A Festive Winter Lunch

Since we do not celebrate Thanksgiving in our part of the world, and all over Europe, turkey, duck, occasionally goose, and on Kea usually rooster, is the central dish we serve for Christmas.  

 

 

I, too, cook poultry for our friends and us, and instead of potatoes I roast pieces of quince, carrots and maybe some yams and/or mushrooms. A very satisfying baked polenta –from David Tanis’ brilliant recipe— will accompany the bird, and I will probably begin with a salad of roasted butternut squash with a tangy tahini-garlic-lemon sauce, and/or braised red and white cabbage with cranberries. 

 

 

Preparing and Roasting the Bird: I start at least two days before the feast. I get the bird well in advance, as in most cases it has to be ordered since I like to get local meats and avoid the frozen turkeys. I ask my butcher to spatchcock the turkey or rooster I plan to roast. The technique looks much easier than it actually is, especially if you deal with a big bird and you have not particularly strong hands, as is my case. I reserve the backbone to boil along with the neck and the gizzards, to make the stock that I will use for basting and for the vegetables in the pan. 

I rub the bird inside-out with plenty of sea salt and a fair amount of coarsely ground black pepper, along with dried oregano, cumin, allspice, and ground coriander seeds.  Don’t be stringy, use at least 1/2 cup of this spice mix, or of my aromatic Aegean Herb & Spice Mix. Place the bird cut-side up in a pan lined with kitchen towels, cover loosely with plastic wrap and refrigerate overnight. The next day turn the bird upside down on the pan, usually adding more spices, and store in the refrigerator again until the day you plan to roast it. On that day you need to take it out of the fridge 3-4 hours before you put it in the oven to bring it to room temperature. (more…)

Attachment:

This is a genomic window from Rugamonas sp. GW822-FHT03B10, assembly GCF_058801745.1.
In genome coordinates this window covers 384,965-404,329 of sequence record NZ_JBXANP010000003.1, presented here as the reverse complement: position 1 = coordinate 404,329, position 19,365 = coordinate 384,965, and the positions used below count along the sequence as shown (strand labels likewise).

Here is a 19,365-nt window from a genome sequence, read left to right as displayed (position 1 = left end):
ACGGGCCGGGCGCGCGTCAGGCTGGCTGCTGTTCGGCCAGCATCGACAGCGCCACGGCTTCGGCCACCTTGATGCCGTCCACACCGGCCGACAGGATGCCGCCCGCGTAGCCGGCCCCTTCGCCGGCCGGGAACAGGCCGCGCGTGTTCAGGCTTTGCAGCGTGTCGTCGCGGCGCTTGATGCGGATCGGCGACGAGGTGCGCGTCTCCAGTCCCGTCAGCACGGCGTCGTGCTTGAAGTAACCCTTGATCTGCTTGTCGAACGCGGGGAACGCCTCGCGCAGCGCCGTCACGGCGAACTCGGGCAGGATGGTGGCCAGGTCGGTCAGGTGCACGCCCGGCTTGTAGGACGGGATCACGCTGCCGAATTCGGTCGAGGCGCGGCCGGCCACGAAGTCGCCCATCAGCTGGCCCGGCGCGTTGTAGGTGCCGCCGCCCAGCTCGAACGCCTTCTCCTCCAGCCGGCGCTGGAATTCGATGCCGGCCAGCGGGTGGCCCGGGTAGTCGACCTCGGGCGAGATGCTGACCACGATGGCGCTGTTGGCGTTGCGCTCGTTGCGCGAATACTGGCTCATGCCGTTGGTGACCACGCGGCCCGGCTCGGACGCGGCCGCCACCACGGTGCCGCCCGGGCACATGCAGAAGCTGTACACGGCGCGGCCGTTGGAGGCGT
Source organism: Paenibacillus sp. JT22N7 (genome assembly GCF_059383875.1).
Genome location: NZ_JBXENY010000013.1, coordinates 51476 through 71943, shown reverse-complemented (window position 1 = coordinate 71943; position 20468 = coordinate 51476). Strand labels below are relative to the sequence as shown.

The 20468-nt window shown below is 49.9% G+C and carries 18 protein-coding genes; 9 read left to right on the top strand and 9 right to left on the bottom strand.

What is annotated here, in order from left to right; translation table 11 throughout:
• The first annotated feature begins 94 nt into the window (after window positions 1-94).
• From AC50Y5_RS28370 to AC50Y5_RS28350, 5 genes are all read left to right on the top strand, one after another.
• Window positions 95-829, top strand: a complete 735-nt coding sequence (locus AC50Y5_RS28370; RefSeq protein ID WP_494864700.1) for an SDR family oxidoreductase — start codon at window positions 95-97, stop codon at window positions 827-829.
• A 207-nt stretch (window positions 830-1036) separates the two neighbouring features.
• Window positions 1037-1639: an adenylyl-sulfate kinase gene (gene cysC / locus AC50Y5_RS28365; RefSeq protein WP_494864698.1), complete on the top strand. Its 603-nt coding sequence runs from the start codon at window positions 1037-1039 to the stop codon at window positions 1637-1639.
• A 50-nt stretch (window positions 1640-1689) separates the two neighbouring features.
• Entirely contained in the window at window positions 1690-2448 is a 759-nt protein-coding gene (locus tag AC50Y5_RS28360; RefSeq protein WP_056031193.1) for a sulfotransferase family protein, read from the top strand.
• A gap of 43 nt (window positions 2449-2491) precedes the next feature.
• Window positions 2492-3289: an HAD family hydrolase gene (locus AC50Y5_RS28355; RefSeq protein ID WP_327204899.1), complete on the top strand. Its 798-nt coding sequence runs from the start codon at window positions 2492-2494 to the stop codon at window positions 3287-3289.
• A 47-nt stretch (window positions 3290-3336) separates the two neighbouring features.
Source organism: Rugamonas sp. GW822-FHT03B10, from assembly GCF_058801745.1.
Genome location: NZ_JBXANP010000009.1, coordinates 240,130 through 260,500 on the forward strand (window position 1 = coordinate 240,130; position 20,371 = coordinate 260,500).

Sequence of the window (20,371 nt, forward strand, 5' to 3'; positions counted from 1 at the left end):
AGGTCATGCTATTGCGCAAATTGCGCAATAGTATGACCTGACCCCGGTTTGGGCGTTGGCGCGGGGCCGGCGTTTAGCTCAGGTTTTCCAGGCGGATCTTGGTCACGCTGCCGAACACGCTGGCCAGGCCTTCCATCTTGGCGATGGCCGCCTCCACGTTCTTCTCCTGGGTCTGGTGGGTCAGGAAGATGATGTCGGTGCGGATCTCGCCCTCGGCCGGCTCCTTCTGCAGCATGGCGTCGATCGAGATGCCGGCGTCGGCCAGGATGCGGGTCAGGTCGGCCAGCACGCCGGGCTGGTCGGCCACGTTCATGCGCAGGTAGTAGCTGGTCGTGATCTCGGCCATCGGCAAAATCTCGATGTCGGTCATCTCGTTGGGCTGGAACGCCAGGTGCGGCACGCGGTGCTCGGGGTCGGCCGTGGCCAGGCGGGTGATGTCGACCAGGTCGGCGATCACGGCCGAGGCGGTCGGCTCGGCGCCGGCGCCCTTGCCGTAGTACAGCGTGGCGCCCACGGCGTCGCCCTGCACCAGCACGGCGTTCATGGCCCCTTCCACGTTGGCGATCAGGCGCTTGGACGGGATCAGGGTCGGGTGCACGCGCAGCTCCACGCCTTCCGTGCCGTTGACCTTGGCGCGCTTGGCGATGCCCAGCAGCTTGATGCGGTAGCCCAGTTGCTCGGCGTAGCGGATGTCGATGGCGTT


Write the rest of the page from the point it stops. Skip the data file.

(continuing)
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My Pasticcio

Greek pasticcio (or pastitsio) is a béchamel-topped dish of macaroni mixed with ground meat cooked with onions in a cinnamon-scented tomato sauce, then mixed with cheese, and béchamel. I often use up leftover meat or poultry instead of ground meat for my  pasticcio.  The dishes’ name is Italian (it literally means “a mess”) but pasticcio as such does not exist in Italy, though its roots are in the elaborate timbales, the pastry-enrobed meat-pasta-vegetable pies prepared for special occasions.

 

Read about its origins and get the recipe for the old Pastry-enrobed version.

 

 

Makes 6-8 servings  (more…)

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Cauliflower Gratin with Garlic and Feta

We are addicted to this comforting winter dish that uses all parts of the cauliflower, not just the florets, so I included it in my Mediterranean Vegetarian Feasts. The first time I made it with anchovies to spice-up the cauliflower’s sweetness (see variation). I liked it a lot, but Costas definitely prefers the vegetarian, Feta version, so I begin there.

My recipe is loosely based on a broccoli and potato gratin from Provence, described by Guy Gedda in his classic book La Table d’un Provençal.

 

 

 

VEGETARIAN  

 

Serves 4-5   (I use a clay 9-by-8 inch  (23X20 cm) baking pan; a square, oval or round roughly 9 or 10-inch (23 or 20 cm) baking pan works just as well) 

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Braised Chicken with Quince

On Chios, quinces are paired with free-range chicken; on Crete, with lamb; and on Lesbos, with veal. With quince from our trees on Kea I make a stew with the  delicious local veal shank, but I also cook pork with quince. I give any meat extra flavor by tying the cores of the fruit in cheesecloth and adding them to the cooking broth. This recipe is a somewhat faster version variation of my Veal Stew with Quince.

 

 

Serves 6 (more…)

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